When I met with Shatner and laid out the business, Shatner had no idea you could do commerce on the Internet. He wasn’t an Internet user, not whatsoever, and he had no idea you could buy things on the Internet. ‘You can buy things on the Internet?’ He goes, ‘Well, Jay, are people really going to buy travel, airline tickets, on the Internet?’ I said, ‘Yes, Bill, they really are going to do it.’ It’s a very funny story. Shatner says, ‘OK, I’m going to have my people do some diligence on this if that’s OK with you, Jay.’ I said, ‘Actually, Jord will handle it.’

The day that Shatner’s due diligence people were supposed to show up at Priceline, we had everything ready. We had the data center all cleaned up. We thought they were coming to do a technology due diligence at Priceline and Jord was all ready. Jord handled it all. This giant stretch limousine pulls up, and the guy opens the door, and a little dog gets handed out of the stretch limousine. This little lap dog. Jord was right there getting ready to say hello to whomever. Jord takes the lapdog, and then this woman’s leg comes out of the limousine, and this incredibly tall, beautiful bombshell steps out of the limousine. No Shatner, just her.

And she says, ‘Bill Shatner has sent me here to do diligence on what you guys are doing.’ And Jord, without missing a beat, goes, ‘Absolutely, we’re happy to have you here.’ Jord takes her by the arm and walks her into the offices, walks right past the data center, pays no attention to the data center, sits her down in a conference room, orders all kinds of food and drink, which he had setup, and then just proceeds to gently tell her stories about the people — nothing to do with the business whatsoever — the people and what’s going on in the world, and advertising agencies, and how this would be Bill Shatner coming back, and all kinds of ways to be recognized. It was never about the business.

About an hour-and-a-half later, she was completely done. Jord held out his arm. They went out arm and arm back to the limousine, and getting into the car, she said, ‘I will tell Bill everything here is just as I expected.’

Skift: Who was she?

Walker: I have no idea, no idea. Only Jord would know who she was, and he’s not alive. Literally, Bill Shatner sent a supermodel to do diligence on the business.

Read the Definitive Oral History of Online Travel

Read More

Skift: Can you tell me whether Jord was with you at right from the beginning, and what was his title, do you remember?

Walker: It was probably vice president of marketing, would be my guess. We might have given him vice president of brand marketing. He had founder’s shares with us as well. He was a founder.

Skift: Where was he before Priceline?

Walker: He sold his ad agency in Boston to join Priceline because I persuaded him that joining Priceline would be better than running an ad agency. In this whole idea of a TV campaign, Jord basically said, ‘Listen, I can manage Shatner. Even though our contract only covers Shatner on the radio, I can persuade Shatner to do television.’ Jord basically persuaded Shatner to do television for very little money because he convinced Shatner that this would be good for the Shatner brand, and by the way, it was great for the Shatner brand. We were going to do a series of commercials that were going to be completely out there. Remember those Firebird commercials and all that? Jord comes up with this idea of having Shatner reprise his album and playing the guitar and being completely wacko. That was Jord’s recognition that the celebrity of the thing and the self-mockery of the thing was more exciting than selling the idea of the business.

Skift: Why was Shatner initially reluctant to do TV?

Walker: Shatner’s thing was, ‘Guys, people watching television aren’t going to be buying on the Internet. They’re not going to be buying on the Internet.’ In fact, Shatner, at one point during one of the meetings — I remember hearing about it because I wasn’t there — Shatner was on the set with Jord, and they’re filming. This guy has this guitar, and they’re sort of playing this Firebird imitation thing with Shatner’s album. At one point, Shatner sort of gets crazy, and he rips the guitar away from the guy who’s playing it, and he smashes it like one of those rock stars on the ground, just smashes it on the set. Then he turns on the camera because they didn’t even have a line yet, he turns to the camera and says, ‘If saving money is wrong, I don’t want to be right.’ It was just complete genius, right? That’s what Shatner says. And Jord has the presence of mind to say, ‘Perfect, we’ll take it.’ The whole campaign was built around that.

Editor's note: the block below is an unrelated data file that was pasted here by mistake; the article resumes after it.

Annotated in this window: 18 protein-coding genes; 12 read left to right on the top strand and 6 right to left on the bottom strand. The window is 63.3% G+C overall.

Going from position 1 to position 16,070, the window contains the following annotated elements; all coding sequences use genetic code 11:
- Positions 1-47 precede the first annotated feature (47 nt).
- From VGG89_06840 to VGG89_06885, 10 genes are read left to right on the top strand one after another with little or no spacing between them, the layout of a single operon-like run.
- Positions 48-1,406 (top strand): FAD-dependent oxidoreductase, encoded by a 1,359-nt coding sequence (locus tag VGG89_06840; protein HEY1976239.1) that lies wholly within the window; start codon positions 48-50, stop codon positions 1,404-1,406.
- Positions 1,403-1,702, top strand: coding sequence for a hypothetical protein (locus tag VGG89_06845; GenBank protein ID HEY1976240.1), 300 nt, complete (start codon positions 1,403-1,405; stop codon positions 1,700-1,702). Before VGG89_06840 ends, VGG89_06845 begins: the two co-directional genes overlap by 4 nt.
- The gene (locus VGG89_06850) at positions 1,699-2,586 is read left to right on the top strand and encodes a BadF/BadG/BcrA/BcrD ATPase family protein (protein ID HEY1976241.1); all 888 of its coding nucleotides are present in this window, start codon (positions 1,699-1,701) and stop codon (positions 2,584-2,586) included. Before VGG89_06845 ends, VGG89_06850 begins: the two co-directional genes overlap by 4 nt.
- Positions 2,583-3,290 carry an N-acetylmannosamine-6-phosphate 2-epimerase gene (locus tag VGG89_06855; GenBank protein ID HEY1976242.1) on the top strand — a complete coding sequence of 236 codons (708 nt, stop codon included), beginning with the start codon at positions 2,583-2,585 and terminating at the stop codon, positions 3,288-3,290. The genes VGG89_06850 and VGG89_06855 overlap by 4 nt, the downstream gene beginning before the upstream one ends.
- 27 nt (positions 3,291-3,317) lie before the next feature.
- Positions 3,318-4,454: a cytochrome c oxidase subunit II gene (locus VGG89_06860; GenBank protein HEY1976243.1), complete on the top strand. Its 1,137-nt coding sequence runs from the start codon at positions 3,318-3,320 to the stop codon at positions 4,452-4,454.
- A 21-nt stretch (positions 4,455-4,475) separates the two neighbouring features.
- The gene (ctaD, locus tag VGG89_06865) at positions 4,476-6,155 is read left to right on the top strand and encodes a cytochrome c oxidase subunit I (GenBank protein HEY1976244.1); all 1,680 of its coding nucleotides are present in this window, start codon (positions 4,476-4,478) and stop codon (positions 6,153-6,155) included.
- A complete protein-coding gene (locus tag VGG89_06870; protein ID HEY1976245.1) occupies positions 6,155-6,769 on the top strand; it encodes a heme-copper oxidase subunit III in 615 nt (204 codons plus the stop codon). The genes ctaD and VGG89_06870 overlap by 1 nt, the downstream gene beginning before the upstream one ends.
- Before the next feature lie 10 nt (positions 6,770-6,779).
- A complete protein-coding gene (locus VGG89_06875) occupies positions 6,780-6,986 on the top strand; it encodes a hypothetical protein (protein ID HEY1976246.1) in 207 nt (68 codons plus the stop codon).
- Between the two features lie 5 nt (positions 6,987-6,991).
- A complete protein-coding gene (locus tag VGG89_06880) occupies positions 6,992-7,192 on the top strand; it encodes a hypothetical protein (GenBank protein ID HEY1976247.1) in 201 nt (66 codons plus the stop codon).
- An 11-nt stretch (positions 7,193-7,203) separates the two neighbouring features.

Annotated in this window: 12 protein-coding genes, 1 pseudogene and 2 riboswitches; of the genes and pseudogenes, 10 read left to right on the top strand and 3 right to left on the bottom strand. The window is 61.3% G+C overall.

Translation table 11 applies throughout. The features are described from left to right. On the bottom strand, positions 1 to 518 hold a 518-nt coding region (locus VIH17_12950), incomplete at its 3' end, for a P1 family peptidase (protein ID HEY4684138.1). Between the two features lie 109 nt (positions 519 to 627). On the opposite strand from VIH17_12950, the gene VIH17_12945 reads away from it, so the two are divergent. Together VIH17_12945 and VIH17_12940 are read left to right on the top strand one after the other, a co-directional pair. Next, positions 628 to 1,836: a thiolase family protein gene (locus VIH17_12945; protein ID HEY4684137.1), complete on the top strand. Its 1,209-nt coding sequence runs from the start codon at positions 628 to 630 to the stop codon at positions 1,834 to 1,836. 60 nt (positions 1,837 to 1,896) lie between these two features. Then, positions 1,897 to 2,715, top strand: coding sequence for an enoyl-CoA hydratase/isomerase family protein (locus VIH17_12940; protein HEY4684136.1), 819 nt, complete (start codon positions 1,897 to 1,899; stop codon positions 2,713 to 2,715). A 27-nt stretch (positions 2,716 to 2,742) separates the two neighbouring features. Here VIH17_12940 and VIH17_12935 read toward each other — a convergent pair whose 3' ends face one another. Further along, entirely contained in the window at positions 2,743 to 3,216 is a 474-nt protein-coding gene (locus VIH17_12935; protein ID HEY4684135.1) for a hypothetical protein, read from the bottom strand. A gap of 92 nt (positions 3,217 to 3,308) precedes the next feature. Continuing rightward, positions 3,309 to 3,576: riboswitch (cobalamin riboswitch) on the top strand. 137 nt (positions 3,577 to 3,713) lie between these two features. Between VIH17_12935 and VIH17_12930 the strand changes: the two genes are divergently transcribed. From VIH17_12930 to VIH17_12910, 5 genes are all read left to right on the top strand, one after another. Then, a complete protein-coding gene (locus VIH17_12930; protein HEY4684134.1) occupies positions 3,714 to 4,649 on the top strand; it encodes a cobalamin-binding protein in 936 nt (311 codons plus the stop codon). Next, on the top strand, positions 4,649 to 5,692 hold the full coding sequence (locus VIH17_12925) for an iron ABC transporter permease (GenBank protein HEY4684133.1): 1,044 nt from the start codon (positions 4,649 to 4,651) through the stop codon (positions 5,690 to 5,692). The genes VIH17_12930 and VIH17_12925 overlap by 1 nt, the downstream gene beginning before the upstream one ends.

It was just completely outrageous. It was like the inmates running the asylum. They were creating these ads that had nothing to do with airline tickets. It just had everything to do with the celebrity culture of television and how to create a brand that was different, exciting, and stood out to the point where the brand became what it is today, a real, locally known brand. It’s Jord Poster who did it, whereas Breitenbach is the guy who drove the sales. Breitenbach was the guy who converted that brand into real money.

Skift: How long did Jord stay with the company, and when did he die? What happened?

Walker: Jord got cancer. He stayed with the company over five years. At a certain point, the company got so big, we had to say, ‘Jord, look, you’re actually going to have to move to be here or not,’ and he said he didn’t want to move from Boston. He had made a fair amount of money with his founder’s stock, so he did very nicely. He died about four years ago of lung cancer. He was actually an athlete, a runner, and he got lung cancer.

Skift: Terrible.

Walker: It was very sad. Jord is some of the genius behind Shatner and all the brand building, and Breitenbach is the genius behind radio and newspaper and direct-response advertising, allowing us to do extraordinary amounts of advertising very efficiently, which then turned out to be how we drove in the revenue. Brand advertising is great, but it ultimately doesn’t ring the cash register until you drive business. Breitenbach drove the business. He was with the company for many years.

Uncover the next wave of innovation in travel.
June 4 in New York City
See Who's Coming

Have a confidential tip for Skift? Get in touch

Tags: advertising, marketing, oral history, ota history, shatner, tv

Photo credit: William Shatner and Kelly Cuoco in an advertising campaign from 2013. Priceline / Reuters

Up Next

Loading next stories